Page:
"A Tale of Two Cities"
by Charles Dickens

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     "I entreat you to tell me more, sir."

     "I will. I am going to. You can bear it?"

     "I can bear anything but the uncertainty you leave me in at this moment."

     "You speak collectedly, and you--are collected. That's good!" (Though his manner was less satisfied than his words.) "A matter of business. Regard it as a matter of business--business that must be done. Now if this doctor's wife, though a lady of great courage and spirit, had suffered so intensely from this cause before her little child was born--"

     "The little child was a daughter, sir."


     "A daughter. A-a-matter of business--don't be distressed. Miss, if the poor lady had suffered so intensely before her little child was born, that she came to the determination of sparing the poor child the inheritance of any part of the agony she had known the pains of, by rearing her in the belief that her father was dead--No, don't kneel! In Heaven's name why should you kneel to me!"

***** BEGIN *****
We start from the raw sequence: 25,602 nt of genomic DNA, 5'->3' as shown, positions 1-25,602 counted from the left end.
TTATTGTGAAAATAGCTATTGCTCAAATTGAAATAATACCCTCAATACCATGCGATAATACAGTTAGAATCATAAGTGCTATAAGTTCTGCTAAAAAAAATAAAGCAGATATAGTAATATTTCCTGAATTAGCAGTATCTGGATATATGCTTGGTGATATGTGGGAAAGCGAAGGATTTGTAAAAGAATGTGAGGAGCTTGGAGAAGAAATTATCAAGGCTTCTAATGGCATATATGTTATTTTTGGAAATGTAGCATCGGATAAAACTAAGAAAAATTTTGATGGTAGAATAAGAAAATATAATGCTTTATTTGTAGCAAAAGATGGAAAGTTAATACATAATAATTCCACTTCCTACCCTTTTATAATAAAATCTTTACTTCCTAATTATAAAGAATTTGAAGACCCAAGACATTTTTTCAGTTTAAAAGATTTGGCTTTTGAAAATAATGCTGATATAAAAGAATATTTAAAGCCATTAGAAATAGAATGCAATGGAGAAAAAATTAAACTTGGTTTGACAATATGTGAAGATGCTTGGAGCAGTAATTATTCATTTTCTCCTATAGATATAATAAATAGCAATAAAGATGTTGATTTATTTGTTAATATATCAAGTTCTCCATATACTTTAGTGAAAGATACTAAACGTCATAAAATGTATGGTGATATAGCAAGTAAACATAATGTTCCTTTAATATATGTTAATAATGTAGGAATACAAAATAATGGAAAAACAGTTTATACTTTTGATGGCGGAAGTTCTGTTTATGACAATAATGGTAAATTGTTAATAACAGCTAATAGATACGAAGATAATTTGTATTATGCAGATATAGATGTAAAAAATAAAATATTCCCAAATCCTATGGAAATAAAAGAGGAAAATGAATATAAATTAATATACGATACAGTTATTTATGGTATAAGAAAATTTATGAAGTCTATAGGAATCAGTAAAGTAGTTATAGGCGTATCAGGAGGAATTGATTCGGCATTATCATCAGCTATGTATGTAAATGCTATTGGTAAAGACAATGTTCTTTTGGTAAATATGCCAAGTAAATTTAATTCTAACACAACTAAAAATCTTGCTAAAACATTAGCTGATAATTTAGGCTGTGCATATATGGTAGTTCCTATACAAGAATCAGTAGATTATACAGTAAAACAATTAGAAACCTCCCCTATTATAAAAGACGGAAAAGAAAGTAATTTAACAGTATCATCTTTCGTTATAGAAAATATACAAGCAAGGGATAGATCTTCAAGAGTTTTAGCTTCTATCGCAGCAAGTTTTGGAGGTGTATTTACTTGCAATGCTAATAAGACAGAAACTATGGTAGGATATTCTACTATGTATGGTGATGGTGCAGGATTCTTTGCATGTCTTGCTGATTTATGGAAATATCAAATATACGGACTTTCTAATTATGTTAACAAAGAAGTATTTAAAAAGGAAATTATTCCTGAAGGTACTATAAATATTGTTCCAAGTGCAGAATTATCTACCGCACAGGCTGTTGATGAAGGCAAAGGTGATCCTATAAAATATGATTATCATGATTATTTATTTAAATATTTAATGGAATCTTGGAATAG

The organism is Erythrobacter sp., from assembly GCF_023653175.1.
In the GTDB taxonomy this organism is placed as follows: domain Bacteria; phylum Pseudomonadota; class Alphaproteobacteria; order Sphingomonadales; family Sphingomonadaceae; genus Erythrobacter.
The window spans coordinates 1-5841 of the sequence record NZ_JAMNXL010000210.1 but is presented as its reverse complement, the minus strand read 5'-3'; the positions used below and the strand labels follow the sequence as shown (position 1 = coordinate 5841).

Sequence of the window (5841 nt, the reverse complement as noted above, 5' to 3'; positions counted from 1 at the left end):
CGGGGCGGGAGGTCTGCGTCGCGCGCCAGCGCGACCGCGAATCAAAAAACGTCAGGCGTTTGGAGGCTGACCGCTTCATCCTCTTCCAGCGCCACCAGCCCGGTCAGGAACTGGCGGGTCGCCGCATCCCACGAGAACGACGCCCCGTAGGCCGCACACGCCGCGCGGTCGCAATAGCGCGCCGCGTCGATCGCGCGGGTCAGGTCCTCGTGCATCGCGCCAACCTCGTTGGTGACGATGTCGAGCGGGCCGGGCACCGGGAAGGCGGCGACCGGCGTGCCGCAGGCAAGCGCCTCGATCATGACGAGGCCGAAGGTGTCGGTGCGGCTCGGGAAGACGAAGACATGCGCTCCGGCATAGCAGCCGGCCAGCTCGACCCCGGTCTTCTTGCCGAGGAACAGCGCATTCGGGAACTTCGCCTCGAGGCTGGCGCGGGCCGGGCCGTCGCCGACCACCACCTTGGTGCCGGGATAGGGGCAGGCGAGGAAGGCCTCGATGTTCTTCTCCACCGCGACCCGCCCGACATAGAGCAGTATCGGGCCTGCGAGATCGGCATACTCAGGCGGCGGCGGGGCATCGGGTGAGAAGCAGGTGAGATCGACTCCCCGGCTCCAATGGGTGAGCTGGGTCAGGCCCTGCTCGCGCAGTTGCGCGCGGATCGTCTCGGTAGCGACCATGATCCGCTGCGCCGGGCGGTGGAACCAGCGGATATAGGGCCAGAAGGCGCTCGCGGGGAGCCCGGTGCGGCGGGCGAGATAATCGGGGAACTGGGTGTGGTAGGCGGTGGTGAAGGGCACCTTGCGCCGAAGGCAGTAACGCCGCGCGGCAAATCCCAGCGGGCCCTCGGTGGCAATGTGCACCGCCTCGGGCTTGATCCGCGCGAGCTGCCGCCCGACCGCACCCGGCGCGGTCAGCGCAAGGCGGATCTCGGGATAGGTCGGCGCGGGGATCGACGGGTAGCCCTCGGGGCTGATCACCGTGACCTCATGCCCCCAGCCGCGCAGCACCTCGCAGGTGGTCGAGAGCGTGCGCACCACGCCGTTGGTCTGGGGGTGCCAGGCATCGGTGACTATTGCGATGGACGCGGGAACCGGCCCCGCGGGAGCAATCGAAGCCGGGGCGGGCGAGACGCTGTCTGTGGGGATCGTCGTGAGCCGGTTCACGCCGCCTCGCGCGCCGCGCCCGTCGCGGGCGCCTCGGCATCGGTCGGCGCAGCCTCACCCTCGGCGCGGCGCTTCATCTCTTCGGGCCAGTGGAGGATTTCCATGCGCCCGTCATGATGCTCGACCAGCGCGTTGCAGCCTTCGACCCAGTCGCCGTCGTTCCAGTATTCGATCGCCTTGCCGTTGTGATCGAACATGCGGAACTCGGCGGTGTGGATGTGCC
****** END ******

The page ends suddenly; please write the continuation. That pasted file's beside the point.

"For the truth. O dear, good, compassionate sir, for the truth!"

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